The Unlikely Spy

The first Grant Scotland omnibus is finished and available for purchase! You can grab it HERE or HERE or get it on Nook/Kobo/Apple in a few days. It includes the first three books of the Adventures of Grant Scotland, lovingly bound in this collector’s edition cyber-volume. Order now and we’ll also include this attractive virtual slipcase!

 

Made with the finest virtual materials and rarest digital ingredients.

Made with the finest virtual materials and rarest digital ingredients.

 

Thank you to everyone who participated in the contest to come up with a name for this collection. I received many responses, both on the community page and through email. Some were creative, some were funny and some were unabashedly ridiculous. Although I didn’t find this exact title among the submitted entries, I do have to credit one person with directly contributing to the final decision. So, congratulations to Daria Liston, whose several recommendations revolved around Grant’s profession as a spy and his seeming perpetual state of being unready for the role of protagonist that we keep demanding of him. I think she really captured the essence of our hero in these first three books.

So, I included a special thank you to her in the acknowledgements and will be sending a signed print copy as soon as those become available. When will that be? Hard to say, but rest assured that it will happen. I will contact Daria for shipping info as soon as it does.

I decided on the titleĀ  “The Unlikely Spy” because it spoke to one of the central themes I wanted to explore in this series. The idea of “the unlikely hero” is a common one in genre fiction, but all too often I find that even though I am promised an unlikely hero, the protagonist is generally quite capable and even extraordinary in one or two ways. I remember growing up this was everywhere in fantasy fiction. The books that stand out in my mind most are the Dragonlance Chronicles. We were told on the back of the first book and at several times throughout the narrative how “unlikely” these heroes were, but in fact they were anything but. Even when we first meet them they are already accomplished at their various talents, widely traveled and almost always more experienced and gifted than most everyone else in the world. Is it any wonder they were drafted by one god to fight another?

So, while I loved those books, I was always a little put off by the constant assurances from the writers that these people were just like me. No way. Not in one single way. In fact, the only thing I could point to that made them seem unlikely is the fact that they were outsiders. Well, I guess they would be, right? If such a heavily armed troop of death dealers were ever to settle down anywhere, they would instantly become the de facto ruling party of that area. Then you’d have to admit that they were not in fact unlikely heroes, but instead exactly the right guys for the job. Who is going to investigate these weird lizard people that keep eating our children? Well, I guess it’s probably going to be that Tanis fellow and the Majere boys. After all, they live here. This effects them, too. And, seriously, what am I supposed to do? Go into the swamp and start poking seven foot tall lizard men in the nose with my rake?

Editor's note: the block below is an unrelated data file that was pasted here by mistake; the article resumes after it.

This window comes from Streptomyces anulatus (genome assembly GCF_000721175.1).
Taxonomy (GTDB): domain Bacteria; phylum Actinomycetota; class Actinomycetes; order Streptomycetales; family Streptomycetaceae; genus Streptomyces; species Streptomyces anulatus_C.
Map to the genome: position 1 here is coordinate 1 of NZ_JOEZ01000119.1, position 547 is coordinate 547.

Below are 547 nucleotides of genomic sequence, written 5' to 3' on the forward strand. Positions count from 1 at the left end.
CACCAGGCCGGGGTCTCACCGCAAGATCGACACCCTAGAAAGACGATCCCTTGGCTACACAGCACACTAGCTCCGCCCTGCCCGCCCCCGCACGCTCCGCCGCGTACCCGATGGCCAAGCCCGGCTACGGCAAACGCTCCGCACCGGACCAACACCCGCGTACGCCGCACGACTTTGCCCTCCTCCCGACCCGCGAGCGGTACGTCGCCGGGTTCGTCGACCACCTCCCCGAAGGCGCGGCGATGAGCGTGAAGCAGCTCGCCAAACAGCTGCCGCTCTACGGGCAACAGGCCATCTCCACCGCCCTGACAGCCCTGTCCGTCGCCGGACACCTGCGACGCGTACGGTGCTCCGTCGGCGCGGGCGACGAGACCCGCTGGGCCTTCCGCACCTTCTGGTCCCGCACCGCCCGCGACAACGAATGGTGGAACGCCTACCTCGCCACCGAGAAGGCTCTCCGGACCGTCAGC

'spose I could try baking him a pie. He does look hungry.

‘spose I could try baking him a pie. He does look hungry.

 

So, when I set out to write about Grant, I wanted a hero that wasn’t just paying lip service to being unlikely. I wanted a well and truly unlikely hero. I not only wanted the ordinary man in the extraordinary circumstance, I wanted my hero to have very big, very obvious faults and weaknesses that would battle him just as hard as any enemy. I wanted the reader to be genuinely unsure Grant was going to be up to the task of solving difficult situations. Added to that, I also wanted the reader to be protective of Grant and sympathetic to him because they recognize he’s battling with common everyday internal and external pressures, just like us. In short, I wanted people to worry a little bit about him, to see him attempting something heroic and think “hey, wait, if he’s just like me, there’s no friggin way he’s going to pull this off.”

You see, I’m never all that interested in how a book ends. I’m really not. I always assume that the end of the book works out just the way the author intended. How could it not? I’m more interested in tracking how he gets his protagonist/s through the trials. This was one of the things that always amazed me about Robert Parker. Spenser was incredibly tough – the obvious hero – and could easily shoot his way out of most situations, but he was also a deeply sensitive man constantly worrying about his antiquated code of ethics; a modern knight errant. So, while he could just kill everyone who bothers him, he very rarely allows himself to do it. The drama from most of the Spenser novels comes from the hero finding a way to solve his problems and lead an enriching life without always reaching for the gun. Obviously, he ends up reaching for the gun quite a bit, but that’s because a good book needs its doses of action and Parker probably knew he couldn’t let his series get too cerebral. Anyway, the point is that most of the plot of each book revolves around Spenser making life difficult for himself by holding on to his code.

I took this idea and turned it on its ear for Grant. Instead of having a code to wrestle with, he makes life difficult for himself by holding on to his own trauma. He is haunted and bedeviled and when the rapidly changing world brushes his shoulder as it goes by, he gets spun around a few times and falls down.

But then he gets back up. After all, he’s just like us.

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